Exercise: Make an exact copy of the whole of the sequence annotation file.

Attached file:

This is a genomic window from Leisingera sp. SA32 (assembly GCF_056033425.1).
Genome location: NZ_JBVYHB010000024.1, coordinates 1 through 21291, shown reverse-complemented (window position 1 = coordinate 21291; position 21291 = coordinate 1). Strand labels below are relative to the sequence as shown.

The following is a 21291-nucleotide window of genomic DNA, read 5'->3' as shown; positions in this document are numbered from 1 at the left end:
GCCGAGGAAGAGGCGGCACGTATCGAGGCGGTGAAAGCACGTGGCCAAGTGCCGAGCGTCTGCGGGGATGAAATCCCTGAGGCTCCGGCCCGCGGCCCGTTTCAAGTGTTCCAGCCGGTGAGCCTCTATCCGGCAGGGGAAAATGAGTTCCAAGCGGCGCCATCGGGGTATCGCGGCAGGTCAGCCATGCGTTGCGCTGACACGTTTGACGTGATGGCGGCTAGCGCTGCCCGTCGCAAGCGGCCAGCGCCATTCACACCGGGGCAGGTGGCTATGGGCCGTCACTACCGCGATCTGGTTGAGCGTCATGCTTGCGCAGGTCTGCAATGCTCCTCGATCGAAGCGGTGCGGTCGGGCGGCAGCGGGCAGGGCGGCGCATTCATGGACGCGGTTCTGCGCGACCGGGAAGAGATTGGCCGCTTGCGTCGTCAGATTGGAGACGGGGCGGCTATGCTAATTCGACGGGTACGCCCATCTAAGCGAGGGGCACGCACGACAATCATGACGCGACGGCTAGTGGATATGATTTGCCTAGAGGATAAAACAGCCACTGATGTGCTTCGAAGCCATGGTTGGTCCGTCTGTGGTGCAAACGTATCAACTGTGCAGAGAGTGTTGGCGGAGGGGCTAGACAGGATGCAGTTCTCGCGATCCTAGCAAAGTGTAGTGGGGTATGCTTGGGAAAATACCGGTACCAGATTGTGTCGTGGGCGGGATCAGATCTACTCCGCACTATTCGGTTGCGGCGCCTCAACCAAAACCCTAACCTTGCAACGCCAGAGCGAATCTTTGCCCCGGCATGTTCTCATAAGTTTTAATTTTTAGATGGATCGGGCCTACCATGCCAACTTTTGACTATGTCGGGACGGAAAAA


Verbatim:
This is a genomic window from Leisingera sp. SA32 (assembly GCF_056033425.1).
Genome location: NZ_JBVYHB010000024.1, coordinates 1 through 21291, shown reverse-complemented (window position 1 = coordinate 21291; position 21291 = coordinate 1). Strand labels below are relative to the sequence as shown.

The following is a 21291-nucleotide window of genomic DNA, read 5'->3' as shown; positions in this document are numbered from 1 at the left end:
GCCGAGGAAGAGGCGGCACGTATCGAGGCGGTGAAAGCACGTGGCCAAGTGCCGAGCGTCTGCGGGGATGAAATCCCTGAGGCTCCGGCCCGCGGCCCGTTTCAAGTGTTCCAGCCGGTGAGCCTCTATCCGGCAGGGGAAAATGAGTTCCAAGCGGCGCCATCGGGGTATCGCGGCAGGTCAGCCATGCGTTGCGCTGACACGTTTGACGTGATGGCGGCTAGCGCTGCCCGTCGCAAGCGGCCAGCGCCATTCACACCGGGGCAGGTGGCTATGGGCCGTCACTACCGCGATCTGGTTGAGCGTCATGCTTGCGCAGGTCTGCAATGCTCCTCGATCGAAGCGGTGCGGTCGGGCGGCAGCGGGCAGGGCGGCGCATTCATGGACGCGGTTCTGCGCGACCGGGAAGAGATTGGCCGCTTGCGTCGTCAGATTGGAGACGGGGCGGCTATGCTAATTCGACGGGTACGCCCATCTAAGCGAGGGGCACGCACGACAATCATGACGCGACGGCTAGTGGATATGATTTGCCTAGAGGATAAAACAGCCACTGATGTGCTTCGAAGCCATGGTTGGTCCGTCTGTGGTGCAAACGTATCAACTGTGCAGAGAGTGTTGGCGGAGGGGCTAGACAGGATGCAGTTCTCGCGATCCTAGCAAAGTGTAGTGGGGTATGCTTGGGAAAATACCGGTACCAGATTGTGTCGTGGGCGGGATCAGATCTACTCCGCACTATTCGGTTGCGGCGCCTCAACCAAAACCCTAACCTTGCAACGCCAGAGCGAATCTTTGCCCCGGCATGTTCTCATAAGTTTTAATTTTTAGATGGATCGGGCCTACCATGCCAACTTTTGACTATGTCGGGACGGAAAAA